EU Finalizes Stimulus Plan Of Over Two Trillion Dollars

Matty-Sways

European Union leaders agreed on a €1.8 trillion ($2.06 trillion) spending package that could further integrate the EU.

Early Tuesday morning a plan came together that would facilitate the EU, for the first time ever, to issue hundreds of billions of euros of common debt. German Chancellor Angela Merkel and French President Emmanuel Macron were forced to compromise, the 27 countries leaders ultimately agreed on a €750 billion recovery plan. Of that, €390 billion will be offered in grants and the rest will come in the form of loans. (Reduced from the €500 billion proposed by Brussels.) A multiyear EU budget of over €1 trillion, starting next year and running to 2027, was also agreed upon. The EU previously agreed to a €540 billion coronavirus emergency package of loans to governments and businesses.

“We did it. Europe is strong. Europe is united,” European Council President Charles Michel. “These were of course difficult negotiations in very difficult times for all Europeans. This is a good deal. This is a strong deal.”

The EU deal will need to be approved by the parliaments of member states, which could prove contentious. The European Commission, the EU’s executive branch, will be responsible for issuing the debt to fund grants and loans for the member countries. The plan should boost Europe’s economic recovery, and now opens the door for Italy, Spain, Greece and others to increase government spending. This was crucial for Italy who's national debt risks ballooning to a level that could endanger the euro.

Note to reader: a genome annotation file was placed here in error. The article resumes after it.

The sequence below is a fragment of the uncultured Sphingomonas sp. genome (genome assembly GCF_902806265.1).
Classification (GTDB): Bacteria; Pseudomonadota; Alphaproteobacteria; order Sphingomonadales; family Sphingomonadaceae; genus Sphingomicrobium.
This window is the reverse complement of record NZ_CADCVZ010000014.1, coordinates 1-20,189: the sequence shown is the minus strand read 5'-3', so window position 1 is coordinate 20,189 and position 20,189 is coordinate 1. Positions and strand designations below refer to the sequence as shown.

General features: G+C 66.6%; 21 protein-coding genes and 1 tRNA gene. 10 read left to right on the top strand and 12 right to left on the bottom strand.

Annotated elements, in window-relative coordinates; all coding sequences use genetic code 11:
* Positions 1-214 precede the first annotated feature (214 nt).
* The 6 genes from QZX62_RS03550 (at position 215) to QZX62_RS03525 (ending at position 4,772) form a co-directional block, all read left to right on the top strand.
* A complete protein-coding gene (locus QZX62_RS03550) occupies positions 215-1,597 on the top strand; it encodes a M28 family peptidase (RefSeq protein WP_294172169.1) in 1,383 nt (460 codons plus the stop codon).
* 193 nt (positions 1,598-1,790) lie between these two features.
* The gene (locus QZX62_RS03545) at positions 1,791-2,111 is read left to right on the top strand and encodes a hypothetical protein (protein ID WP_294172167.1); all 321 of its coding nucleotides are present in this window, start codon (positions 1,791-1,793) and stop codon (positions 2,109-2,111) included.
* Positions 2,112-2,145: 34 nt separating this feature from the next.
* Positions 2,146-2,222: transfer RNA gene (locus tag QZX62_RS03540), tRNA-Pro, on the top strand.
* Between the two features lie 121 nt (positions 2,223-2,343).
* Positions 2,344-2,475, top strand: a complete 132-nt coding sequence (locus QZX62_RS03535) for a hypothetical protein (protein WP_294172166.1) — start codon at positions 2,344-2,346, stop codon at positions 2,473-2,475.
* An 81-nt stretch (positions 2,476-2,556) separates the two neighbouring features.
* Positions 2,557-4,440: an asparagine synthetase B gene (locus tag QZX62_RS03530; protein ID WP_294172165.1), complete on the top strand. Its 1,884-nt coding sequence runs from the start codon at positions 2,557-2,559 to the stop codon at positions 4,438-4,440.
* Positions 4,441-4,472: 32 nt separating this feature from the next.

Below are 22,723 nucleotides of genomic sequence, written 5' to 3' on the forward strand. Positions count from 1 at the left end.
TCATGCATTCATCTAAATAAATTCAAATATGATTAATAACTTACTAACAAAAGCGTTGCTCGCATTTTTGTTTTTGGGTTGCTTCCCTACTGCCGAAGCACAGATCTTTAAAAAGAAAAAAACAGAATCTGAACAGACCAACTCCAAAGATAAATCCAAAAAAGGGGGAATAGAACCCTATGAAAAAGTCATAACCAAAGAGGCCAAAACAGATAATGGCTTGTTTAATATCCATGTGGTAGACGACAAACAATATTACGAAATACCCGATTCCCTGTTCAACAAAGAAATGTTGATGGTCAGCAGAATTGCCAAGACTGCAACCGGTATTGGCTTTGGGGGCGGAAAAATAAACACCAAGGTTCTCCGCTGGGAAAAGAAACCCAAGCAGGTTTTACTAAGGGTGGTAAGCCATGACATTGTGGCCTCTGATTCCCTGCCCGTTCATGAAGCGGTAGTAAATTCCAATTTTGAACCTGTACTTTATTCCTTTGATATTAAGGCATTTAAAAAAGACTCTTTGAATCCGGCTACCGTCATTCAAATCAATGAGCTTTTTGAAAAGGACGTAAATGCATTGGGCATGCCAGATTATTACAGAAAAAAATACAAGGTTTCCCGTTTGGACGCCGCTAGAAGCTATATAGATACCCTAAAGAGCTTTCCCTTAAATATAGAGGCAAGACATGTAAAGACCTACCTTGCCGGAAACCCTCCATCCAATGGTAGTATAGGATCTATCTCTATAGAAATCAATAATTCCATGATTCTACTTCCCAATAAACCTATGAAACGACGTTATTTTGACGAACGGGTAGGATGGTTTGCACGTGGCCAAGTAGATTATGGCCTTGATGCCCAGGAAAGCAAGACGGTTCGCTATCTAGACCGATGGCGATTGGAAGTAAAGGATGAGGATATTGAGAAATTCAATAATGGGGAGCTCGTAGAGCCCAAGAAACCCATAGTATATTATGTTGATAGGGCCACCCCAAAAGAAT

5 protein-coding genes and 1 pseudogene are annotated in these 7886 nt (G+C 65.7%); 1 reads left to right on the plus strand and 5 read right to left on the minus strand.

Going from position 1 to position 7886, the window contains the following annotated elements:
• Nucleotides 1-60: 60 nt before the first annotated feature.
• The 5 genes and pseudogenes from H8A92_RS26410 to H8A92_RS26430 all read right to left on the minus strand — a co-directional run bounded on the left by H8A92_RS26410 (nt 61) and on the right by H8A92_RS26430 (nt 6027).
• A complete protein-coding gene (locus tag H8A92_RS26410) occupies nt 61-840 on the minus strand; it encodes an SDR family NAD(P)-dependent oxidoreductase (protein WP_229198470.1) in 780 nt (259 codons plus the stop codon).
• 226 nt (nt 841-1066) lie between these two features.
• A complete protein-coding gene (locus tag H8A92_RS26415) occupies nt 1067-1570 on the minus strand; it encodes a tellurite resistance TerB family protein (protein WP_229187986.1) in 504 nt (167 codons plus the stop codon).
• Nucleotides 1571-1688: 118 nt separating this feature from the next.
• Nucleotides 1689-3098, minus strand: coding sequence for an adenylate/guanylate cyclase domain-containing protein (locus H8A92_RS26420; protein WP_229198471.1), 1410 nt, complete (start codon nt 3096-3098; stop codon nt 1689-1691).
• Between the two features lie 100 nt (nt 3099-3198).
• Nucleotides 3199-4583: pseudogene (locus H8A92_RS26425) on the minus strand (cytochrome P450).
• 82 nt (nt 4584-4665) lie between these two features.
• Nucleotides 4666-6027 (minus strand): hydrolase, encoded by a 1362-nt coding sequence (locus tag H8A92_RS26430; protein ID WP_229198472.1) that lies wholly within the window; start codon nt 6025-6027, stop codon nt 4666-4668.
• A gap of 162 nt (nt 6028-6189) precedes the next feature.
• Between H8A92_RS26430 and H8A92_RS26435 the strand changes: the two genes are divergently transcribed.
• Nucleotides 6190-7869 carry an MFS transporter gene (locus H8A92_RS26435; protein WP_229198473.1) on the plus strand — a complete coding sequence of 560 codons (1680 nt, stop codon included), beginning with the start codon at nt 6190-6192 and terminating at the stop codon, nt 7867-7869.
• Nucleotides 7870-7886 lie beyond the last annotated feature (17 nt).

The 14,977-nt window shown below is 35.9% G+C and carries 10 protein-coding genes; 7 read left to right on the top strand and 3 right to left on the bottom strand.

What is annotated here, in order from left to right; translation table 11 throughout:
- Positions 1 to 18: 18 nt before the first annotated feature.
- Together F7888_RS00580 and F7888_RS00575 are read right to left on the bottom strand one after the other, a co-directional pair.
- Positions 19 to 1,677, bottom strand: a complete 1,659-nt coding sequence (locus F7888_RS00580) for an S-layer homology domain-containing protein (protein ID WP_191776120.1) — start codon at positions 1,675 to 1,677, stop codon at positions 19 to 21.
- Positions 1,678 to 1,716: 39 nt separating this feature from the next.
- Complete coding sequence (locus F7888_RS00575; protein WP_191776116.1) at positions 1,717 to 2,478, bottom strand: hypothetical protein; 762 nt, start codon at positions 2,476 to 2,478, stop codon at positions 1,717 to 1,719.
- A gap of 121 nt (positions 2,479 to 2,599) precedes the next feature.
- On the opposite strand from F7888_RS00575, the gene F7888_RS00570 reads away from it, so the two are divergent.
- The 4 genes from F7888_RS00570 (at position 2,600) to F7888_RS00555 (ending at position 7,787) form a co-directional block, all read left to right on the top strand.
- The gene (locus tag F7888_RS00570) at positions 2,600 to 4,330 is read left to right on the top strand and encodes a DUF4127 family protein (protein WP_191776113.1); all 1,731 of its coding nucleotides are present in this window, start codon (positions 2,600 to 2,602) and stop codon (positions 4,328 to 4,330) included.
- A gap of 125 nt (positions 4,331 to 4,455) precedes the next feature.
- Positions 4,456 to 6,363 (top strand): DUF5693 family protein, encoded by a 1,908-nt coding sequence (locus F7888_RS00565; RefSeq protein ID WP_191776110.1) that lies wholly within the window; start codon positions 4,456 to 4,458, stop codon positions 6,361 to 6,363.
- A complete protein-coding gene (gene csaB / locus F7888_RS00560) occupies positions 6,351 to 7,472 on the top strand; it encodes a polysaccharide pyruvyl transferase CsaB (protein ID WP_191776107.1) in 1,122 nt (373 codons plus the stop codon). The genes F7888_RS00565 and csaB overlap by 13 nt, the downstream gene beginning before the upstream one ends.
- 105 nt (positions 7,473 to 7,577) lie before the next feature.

“I think it’s a very important message to the rest of Europe—but also beyond Europe, that this very special entity, this very special construct of 27 member states of the European Union...is actually able to act together and has proven that it is able to act together,” said Ms. Merkel in a press conference alongside Mr. Macron. Although previous discussion took place and became quite contentious, Dutch Prime Minister Mark Rutte said the recovery plan wouldn’t convert the EU into a wealth-transfer union because the Netherlands and its allies had ensured it was a time-limited, one-off program launched for the health crisis. Meanwhile Italian Prime Minister Giuseppe Conte, who clashed with Mr. Rutte over the size of the grants and the conditions to be attached to loans, said the accord, despite the reduced amount of grants, was a major step forward.

“We are satisfied we have launched an ambitious recovery plan,” he told reporters. “It’s a historic moment for Europe. It’s a historic moment for Italy.”

The negotiations began on Friday and by after dinner sweets on Saturday France, Germany and the Dutch-led group were in heated discussions and negotiations. However, by dawn Monday, an agreement was reached on the amount of grants that should be given under the plan, the rest of the package soon fell into place. Hungarian Prime Minister Viktor Orban opposed plans to link some EU budget spending to a member country’s upholding of democratic principles. Despite EU efforts to gradually kill off the special budget repayments enjoyed by a few countries, the final package saw the Netherlands, Sweden, Denmark and Austria get larger rebates.

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